About Mr. Kirking: Kirking has been involved with hosting past delegations from Kazakhstan (4), and delegations from China, Russia, and Japan. He has had the opportunity to work in 13 countries, with a primary emphasis on Rural Development. Kirking has been involved with the Leadership Wisconsin program as the Board Chair and Co-chairs their Global Economics Seminar. Kirking works in leadership development, economic development, and in building capacity of local and state organizations.
Check out the Russian Art, Craft, and Bakery sale this December!
Presented by the Russian Educational Association, this sale has a variety of authentic Russian products.
When: Saturday, December 8, 2012; 12:00 pm
Where: Grace Episcopal Church, Madison, 116 W. Washington
Admission is free!
About the Concert: Please join the Russian Folk Orchestra for its fall concert! This year the RFO will be welcoming Galina Dement'eva as a guest soloist and domra player.
For more information on the Russian Folk Orchestra Fall Concert please visit: http://www.russorch.wisc.edu/index.html
When: December 11th, 7:00 pm
Where: Marquee Theater, Union South
Sponsors: CREECA, WUD Film, the Polish Heritage Club – Madison, UW-Madison Polish Students Association, and the Consulate General of the Republic of Poland in Chicago
About the film:
What Can Dead Prisoners Do (Co mogą martwi jeńcy )
Directed by Anna Ferens (2010, 53 min., DVD)
In Polish with English subtitles
Synopsis: The film tells the story of Soviet prisoners of war in Polish camps after the war of 1920. This topic was never broached during the years of communism - neither in Poland, nor in the Soviet Union. It surfaced in the 1990s, after the Russian government admitted that the mass murder in Katyn had been committed by the Soviet secret police (NKVD). Soon thereafter Russian media started featuring articles about alleged mass deaths of Soviet captives in Polish camps. Anna Ferens invited Russian, British, and Polish historians to talk about the accusations. The film is richly illustrated with historical photographs and film footage.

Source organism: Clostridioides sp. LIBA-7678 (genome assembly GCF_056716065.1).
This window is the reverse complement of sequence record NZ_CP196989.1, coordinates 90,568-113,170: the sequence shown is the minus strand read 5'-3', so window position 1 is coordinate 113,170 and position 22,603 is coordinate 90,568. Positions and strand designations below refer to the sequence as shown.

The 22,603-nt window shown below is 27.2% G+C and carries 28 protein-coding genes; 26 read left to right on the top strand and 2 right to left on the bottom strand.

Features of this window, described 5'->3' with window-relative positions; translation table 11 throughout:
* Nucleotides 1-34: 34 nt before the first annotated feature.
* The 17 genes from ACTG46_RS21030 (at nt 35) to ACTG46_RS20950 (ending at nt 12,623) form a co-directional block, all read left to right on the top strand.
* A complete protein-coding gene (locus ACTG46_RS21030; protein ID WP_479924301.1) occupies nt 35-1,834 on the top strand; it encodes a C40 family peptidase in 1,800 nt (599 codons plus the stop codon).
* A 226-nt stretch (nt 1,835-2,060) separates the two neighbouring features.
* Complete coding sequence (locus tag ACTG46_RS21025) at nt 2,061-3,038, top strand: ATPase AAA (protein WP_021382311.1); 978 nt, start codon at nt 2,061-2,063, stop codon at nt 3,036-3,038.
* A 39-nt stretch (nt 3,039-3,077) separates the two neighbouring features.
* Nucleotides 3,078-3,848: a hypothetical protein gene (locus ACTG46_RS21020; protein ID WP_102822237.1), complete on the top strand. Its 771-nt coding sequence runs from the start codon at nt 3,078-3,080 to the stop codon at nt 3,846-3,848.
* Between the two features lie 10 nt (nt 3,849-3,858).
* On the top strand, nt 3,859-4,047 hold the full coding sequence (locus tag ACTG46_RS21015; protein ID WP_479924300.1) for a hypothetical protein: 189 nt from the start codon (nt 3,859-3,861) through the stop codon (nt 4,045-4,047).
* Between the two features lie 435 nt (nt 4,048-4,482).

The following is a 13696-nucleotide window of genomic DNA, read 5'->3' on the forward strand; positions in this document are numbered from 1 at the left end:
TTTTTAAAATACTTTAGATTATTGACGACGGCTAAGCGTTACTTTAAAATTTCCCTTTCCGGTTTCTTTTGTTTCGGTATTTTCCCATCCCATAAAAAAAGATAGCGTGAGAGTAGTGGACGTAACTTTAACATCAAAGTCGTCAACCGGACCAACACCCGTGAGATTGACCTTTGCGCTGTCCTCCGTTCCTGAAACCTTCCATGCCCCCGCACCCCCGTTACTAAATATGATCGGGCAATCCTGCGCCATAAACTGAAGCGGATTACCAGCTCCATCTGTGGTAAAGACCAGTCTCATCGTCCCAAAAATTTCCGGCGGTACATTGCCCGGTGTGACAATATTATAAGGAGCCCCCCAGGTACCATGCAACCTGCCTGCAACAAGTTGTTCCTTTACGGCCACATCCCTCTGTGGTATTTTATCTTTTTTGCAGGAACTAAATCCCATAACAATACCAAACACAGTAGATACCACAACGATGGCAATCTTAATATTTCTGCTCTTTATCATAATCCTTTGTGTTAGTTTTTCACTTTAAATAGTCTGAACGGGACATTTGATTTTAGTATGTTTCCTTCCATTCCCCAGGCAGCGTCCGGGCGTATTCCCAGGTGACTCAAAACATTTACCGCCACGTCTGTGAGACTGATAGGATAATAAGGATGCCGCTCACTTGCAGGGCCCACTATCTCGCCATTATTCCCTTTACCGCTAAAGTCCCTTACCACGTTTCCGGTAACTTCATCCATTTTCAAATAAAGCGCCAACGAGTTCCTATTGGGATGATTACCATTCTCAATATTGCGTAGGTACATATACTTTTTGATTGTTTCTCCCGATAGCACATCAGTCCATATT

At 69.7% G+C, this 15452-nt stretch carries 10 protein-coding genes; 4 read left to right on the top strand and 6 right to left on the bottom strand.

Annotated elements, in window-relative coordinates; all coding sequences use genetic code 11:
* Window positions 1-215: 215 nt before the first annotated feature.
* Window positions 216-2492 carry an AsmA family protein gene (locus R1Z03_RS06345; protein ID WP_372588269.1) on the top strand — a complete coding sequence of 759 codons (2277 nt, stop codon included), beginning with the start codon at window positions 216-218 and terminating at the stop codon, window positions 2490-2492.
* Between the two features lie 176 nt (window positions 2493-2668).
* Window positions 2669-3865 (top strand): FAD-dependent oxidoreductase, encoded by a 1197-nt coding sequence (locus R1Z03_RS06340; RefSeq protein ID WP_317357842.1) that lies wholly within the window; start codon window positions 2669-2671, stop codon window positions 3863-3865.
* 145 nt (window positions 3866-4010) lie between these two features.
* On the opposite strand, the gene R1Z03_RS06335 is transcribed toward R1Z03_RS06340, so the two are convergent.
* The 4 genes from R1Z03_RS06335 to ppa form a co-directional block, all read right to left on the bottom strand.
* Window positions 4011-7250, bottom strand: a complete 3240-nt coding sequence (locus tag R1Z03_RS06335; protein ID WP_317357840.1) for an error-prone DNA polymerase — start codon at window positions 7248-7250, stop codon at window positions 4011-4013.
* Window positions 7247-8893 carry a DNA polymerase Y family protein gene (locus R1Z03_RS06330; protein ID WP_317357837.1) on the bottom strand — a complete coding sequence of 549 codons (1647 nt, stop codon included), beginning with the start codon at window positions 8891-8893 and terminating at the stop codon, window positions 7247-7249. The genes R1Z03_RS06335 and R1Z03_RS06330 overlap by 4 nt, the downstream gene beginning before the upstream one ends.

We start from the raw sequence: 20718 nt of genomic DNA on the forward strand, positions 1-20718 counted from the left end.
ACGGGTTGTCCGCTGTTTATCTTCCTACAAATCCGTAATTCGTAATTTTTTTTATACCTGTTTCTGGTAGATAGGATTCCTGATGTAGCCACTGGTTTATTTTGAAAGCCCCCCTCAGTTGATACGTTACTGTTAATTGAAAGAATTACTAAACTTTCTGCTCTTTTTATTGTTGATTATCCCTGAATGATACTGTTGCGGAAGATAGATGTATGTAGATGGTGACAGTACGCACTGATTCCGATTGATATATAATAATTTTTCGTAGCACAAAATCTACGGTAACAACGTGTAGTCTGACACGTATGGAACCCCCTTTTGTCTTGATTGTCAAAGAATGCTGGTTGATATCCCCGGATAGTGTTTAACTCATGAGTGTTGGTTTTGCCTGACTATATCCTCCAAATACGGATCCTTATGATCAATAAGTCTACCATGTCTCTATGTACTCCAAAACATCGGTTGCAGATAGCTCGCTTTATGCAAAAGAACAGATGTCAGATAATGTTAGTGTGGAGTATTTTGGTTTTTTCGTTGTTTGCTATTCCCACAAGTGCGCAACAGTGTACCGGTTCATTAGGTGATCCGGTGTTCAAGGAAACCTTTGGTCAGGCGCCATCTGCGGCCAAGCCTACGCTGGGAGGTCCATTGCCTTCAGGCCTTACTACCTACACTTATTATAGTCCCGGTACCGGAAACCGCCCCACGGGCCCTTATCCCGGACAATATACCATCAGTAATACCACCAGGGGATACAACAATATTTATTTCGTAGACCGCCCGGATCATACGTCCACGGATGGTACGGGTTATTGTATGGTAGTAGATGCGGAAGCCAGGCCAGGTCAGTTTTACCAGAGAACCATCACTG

Winson Chu, assistant professor of Modern Central European History at the University of Wisconsin–Milwaukee, will introduce the film and will moderate the post-film discussion with Anna Ferens.
On December 11, 2012, the Polish Heritage Club of Madison invites you to meet Professor Waclaw Szybalski and Director Anna Ferens before the film screening.
5 pm Steenbock's on Orchard in the Wisconsin Institutes for Discovery building, 330 North Orchard Street
5:30 order food as desired: sm. plates $6-15, lg. plates $15-29/34.
*Reservations for the pre-film meal are due Dec 10* Please call Stan Graiewski (608) 249-2304 to make your reservation.
On Sept 28-29 at the Jagiellonian University, Kraków, UW-Madison Professor Waclaw Szybalski received an Honorary Doctorate at the conference: 50 YEARS OF GENE THERAPY: THE CONTRIBUTION OF PROFESSOR WACŁAW SZYBALSKI TO SCIENCE AND HUMANITY.
Polish Director Anna Ferens will be in Madison to interview him and to present her film WHAT CAN DEAD PRISONERS DO? / CO MOGĄ MARTWI JEŃCY.
PARKING: Union South Underground Garage, nearby streets, Lot 16 (48 N. Randall Ave), Lot 17 Ramp (1525 Engineering Dr)